Mexico City, Mexico
February 15, 2002
An early morning visit to Tokyo Central Wholesale Market, more commonly known
as Tsukiji fish market, is a tradition among jetlagged visitors to Tokyo. The
main attraction is the fish market held in the early morning.
The market is huge, covering some 210,000 sq. m. and supplies 90 percent of
all fish consumed in the greater Tokyo area. The refrigeration rooms, not open
to the public, can hold enough fish to supply Tokyo for up to ten days.
Action at the market starts early but you do not really have to be there by 5
am as many guidebooks advise. Around 6 am but definitely before 7 am would
ensure enough action.
The major wholesale auction that happens before 5 am is not open to the
public; what you will see is the secondary and tertiary auctions but those are
spectacular as well. On the outskirts are displays of smaller fish and other
seafood, some still alive, others in water and some on ice. In this area smaller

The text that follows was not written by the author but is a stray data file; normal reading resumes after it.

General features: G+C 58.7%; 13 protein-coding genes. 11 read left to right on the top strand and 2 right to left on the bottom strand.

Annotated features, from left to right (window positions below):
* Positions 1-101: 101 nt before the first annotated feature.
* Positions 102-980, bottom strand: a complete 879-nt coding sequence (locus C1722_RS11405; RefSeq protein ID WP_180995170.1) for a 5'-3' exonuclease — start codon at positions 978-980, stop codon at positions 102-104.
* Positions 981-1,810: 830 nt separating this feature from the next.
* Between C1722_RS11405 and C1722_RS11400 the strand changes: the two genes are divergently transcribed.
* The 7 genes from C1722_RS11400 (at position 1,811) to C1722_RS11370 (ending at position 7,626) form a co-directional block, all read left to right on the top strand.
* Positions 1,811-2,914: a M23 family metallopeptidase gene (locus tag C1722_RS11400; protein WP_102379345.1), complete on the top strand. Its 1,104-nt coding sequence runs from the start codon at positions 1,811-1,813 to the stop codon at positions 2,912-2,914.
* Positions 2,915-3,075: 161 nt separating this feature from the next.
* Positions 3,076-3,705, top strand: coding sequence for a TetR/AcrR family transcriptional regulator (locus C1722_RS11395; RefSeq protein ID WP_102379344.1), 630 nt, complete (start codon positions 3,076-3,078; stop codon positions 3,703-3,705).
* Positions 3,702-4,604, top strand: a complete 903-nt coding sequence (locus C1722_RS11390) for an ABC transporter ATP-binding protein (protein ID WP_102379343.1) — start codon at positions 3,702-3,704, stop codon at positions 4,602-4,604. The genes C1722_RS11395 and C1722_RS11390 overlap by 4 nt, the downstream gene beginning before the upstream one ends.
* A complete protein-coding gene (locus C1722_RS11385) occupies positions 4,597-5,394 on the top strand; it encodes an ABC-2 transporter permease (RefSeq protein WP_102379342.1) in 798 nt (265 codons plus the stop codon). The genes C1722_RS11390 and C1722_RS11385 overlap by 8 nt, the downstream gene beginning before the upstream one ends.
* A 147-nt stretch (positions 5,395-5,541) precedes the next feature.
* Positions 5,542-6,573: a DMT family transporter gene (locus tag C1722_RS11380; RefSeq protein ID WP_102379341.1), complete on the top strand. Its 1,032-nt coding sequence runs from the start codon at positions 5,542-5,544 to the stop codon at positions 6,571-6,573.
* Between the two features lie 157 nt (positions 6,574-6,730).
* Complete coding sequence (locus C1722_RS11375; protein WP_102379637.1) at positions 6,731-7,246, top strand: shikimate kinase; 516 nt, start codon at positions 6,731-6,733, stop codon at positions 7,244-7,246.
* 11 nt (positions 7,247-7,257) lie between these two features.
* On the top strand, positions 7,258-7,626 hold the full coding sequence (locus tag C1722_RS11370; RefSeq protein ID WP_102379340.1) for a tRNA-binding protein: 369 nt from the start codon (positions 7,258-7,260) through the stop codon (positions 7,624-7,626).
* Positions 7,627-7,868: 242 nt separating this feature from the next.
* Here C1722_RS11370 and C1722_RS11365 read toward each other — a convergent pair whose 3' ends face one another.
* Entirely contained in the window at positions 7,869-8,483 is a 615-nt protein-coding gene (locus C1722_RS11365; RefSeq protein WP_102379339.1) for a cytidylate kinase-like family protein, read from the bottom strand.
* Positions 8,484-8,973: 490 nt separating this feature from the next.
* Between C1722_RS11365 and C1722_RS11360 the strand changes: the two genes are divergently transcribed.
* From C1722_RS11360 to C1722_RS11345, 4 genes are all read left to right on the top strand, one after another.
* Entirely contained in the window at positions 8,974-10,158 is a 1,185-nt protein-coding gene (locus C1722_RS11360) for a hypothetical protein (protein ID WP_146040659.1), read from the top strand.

traders and restaurateurs buy their stocks. The deeper you enter into the
market, the larger the fish become until you reach the area where frozen tunas
are sold. Tuna, especially Bonita, is a popular if pricey fish used for sashimi
and sushi. (The fact that the fish is frozen solid begs the question why sushi
is considered to be the freshest cut of seafood?) The writing on the fish prior
to the auction indicates the quality rating and once a fish is sold - it can go
up to thousands of dollars - the buyer’s mark is added.
You can’t miss the small gas powered scooters using to transport the fish -
in fact a considerable part of the morning will be spend trying to avoid getting
run over by them. These scooters compete with each other, in an orderly Japanese
fashion, to get to the wares and then get the fish to the trucks. It can get
hectic at times with "traffic jams" so solid you won’t be able to pass
even on foot. Mixed in are traditionalists who still transport the fish on hand
pulled carts. All in all a jolly good show but do remember that this is a
working area. The people don’t mind visitors and photographers but don’t get
in the way, as people carrying heavy boxes may be less tolerant of having narrow
passages blocked by tourists getting ready for the perfect shot.
One of the biggest surprises is the lack of a fishy smell - although the exaust fumes of the scooters can become nausiating during traffic jams. Everything is
cleaned meticulously each day and many of the food is either frozen or kept in
water. Even a rumor of food poisoning here would be enough to kill the market.
From journal Tokyo Highlights - the essential must sees